Leyen Trang (they/she) is a storyteller who believes in the power of narrative change, the power of youth-led, queer-led, and BIPOC-led organizing, and that we can all fight for the change we want in movement building. As Communications Director, they aim to amplify the voices of our young, queer, Asian folks. They care for and credit the people, the organizers, and the youth who have been part of organizing for change both at Asian American Organizing Project (AAOP) and beyond. Leyen aims to build spaces where we all can exist because we all have a place.
Could you introduce yourself and the work that you do?
My name is Leyen. I am the communications and digital director here at Asian American Organizing Project based in St. Paul, MN. I do everything digital and communications-related. I actually started off as an intern here at AAOP; I’ve since grown in my understanding of digital strategies, and I utilize them for storytelling to really move our people. I firmly believe in the power of storytelling and narrative work. I follow Ricardo Levins Morales’ Soil Theory that “the soil is more important than the seeds”. This means our projects, campaigns, and initiatives can be seen as seeds. You can gain buy-in from your base by planting these ideas to win campaigns or gain support. This work is only possible with a rich soil of shared beliefs and ideas. That’s where storytelling and narratives come in. Our seeds can only grow in the environment if it’s nutritious enough to allow our constituents to be swayed into what we’re fighting for.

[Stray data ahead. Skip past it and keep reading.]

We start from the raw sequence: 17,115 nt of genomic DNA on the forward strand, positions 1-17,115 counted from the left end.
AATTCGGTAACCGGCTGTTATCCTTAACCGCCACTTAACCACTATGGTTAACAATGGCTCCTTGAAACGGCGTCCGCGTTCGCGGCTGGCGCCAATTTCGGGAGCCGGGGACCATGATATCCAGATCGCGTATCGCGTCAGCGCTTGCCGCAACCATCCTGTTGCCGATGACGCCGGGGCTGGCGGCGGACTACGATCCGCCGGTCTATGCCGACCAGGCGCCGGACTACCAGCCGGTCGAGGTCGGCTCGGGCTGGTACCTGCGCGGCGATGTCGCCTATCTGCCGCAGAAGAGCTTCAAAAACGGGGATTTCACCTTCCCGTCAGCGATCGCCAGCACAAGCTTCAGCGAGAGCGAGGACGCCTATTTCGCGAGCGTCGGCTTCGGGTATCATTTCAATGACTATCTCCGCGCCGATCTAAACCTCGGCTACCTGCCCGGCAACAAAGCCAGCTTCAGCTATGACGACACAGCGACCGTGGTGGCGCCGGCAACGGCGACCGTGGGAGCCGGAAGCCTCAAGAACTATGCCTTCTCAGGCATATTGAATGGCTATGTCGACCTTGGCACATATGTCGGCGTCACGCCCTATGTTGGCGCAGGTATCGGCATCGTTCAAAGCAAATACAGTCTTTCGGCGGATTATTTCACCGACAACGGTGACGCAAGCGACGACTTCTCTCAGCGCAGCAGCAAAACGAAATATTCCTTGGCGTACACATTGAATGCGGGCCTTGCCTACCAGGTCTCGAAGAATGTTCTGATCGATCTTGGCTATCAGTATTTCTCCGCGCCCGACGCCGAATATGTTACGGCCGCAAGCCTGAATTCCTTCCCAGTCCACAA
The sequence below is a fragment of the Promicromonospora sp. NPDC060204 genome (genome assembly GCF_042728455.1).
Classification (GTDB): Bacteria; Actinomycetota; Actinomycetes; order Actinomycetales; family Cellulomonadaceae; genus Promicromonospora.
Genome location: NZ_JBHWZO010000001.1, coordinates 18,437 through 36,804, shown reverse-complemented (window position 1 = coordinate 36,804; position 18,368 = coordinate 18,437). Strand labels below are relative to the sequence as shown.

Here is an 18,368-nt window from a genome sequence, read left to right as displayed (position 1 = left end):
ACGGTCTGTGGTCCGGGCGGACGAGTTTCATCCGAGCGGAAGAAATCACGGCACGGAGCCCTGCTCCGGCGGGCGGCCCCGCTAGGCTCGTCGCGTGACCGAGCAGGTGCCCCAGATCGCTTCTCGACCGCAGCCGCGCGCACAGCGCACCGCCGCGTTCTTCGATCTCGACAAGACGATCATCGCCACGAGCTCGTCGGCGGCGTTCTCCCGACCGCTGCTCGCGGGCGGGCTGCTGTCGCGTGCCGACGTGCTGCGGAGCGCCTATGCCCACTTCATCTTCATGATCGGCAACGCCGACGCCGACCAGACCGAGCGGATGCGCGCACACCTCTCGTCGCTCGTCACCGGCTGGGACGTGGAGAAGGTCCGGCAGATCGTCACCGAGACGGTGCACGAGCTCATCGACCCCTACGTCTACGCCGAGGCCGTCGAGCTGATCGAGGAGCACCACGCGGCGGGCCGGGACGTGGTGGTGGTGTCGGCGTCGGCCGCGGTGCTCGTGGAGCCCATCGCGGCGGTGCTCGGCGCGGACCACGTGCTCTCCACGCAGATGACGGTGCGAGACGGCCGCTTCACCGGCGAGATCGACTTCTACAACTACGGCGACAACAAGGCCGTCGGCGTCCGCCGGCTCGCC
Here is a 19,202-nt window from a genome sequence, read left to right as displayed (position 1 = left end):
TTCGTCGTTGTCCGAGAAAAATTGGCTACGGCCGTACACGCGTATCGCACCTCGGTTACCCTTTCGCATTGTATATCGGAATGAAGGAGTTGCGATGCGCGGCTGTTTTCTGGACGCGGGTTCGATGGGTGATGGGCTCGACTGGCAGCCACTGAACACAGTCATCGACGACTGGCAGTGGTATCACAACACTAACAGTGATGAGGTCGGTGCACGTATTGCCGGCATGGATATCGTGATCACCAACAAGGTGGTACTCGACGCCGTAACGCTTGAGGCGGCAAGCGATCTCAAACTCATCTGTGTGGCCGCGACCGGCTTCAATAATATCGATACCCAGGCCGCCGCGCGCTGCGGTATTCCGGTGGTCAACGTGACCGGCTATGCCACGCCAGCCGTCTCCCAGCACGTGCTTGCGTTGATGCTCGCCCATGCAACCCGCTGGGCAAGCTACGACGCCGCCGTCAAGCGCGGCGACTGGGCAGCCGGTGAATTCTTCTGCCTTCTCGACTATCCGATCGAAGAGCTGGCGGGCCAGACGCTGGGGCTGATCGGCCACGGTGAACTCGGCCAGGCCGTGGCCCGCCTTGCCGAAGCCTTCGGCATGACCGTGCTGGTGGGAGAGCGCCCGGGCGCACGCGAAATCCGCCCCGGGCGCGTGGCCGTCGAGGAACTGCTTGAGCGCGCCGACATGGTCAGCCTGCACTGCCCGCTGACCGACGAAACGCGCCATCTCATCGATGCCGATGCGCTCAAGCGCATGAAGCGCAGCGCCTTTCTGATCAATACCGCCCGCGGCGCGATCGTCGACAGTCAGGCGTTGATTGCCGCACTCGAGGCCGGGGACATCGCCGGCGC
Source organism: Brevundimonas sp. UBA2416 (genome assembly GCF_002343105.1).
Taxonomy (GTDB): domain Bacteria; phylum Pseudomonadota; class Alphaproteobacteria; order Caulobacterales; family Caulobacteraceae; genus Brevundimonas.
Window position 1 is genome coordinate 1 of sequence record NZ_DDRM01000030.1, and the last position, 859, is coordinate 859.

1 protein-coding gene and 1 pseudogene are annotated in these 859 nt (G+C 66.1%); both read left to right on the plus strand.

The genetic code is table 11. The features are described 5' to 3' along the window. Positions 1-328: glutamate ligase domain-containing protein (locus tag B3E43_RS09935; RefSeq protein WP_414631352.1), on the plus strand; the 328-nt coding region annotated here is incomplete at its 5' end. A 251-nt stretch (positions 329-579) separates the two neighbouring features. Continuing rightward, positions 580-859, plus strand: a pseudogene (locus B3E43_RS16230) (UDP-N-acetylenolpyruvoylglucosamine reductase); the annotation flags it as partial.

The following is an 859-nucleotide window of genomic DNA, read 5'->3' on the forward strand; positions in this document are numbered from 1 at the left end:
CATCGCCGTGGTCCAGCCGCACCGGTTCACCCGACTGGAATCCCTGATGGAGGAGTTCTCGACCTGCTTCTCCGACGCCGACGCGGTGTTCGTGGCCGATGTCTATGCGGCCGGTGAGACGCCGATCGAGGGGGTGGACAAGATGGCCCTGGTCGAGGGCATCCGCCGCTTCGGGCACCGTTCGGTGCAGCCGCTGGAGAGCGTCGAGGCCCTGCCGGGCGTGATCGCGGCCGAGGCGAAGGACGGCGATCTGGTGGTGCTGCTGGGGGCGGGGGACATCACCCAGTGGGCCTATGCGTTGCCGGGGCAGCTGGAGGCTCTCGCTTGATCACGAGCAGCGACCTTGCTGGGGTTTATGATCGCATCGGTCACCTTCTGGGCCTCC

Can you tell me about your journey? How did you find yourself venturing into this work?
I come from immigrant parents that are Chinese and Vietnamese who fled to the U.S. after the Vietnam War. I grew up with the idea of assimilation and was always told to keep my head down. It was not until I got into college and got exposed to the different people and cultures that I was able to also connect with my heritage more and actually articulate some of my experiences.
I grew up in a semi-diverse suburb outside of Minneapolis. Being around more Asian folks who were already engaged in conversations around issues that affected us helped me understand the impact of finding your people. I eventually met Linda Her, our executive director, after college. She was one of the first queer Asian people that I met doing this type of work and it was so inspiring. Organizing is really about buying into the people whose values resonate with you. At that moment, I felt like this was good work to be a part of.
One of AAOP’s values is intersectionality. Can you talk about the meaning and its importance to your work?
In college, it was difficult finding spaces where I could be my full self because I’m also queer. There were a few clubs for LGBTIA+ folks, but there wasn’t an intersection of these different identities, as I’m sure it was true for other BIPOC folks at my school. To see folks like Linda in spaces that allowed for these identities really helped me recognize its need early on.
In 2016, AAOP, along with a few other Asian organizations, started to fill the void of supporting young, queer Asian folks in Minneapolis. That’s really important because the history of movement-building work centers gender justice, youth, and BIPOC folks to ensure they are at the forefront of our work. This is extremely important when it comes to liberation because we want to make sure to build this multiracial society that is aligned with those values.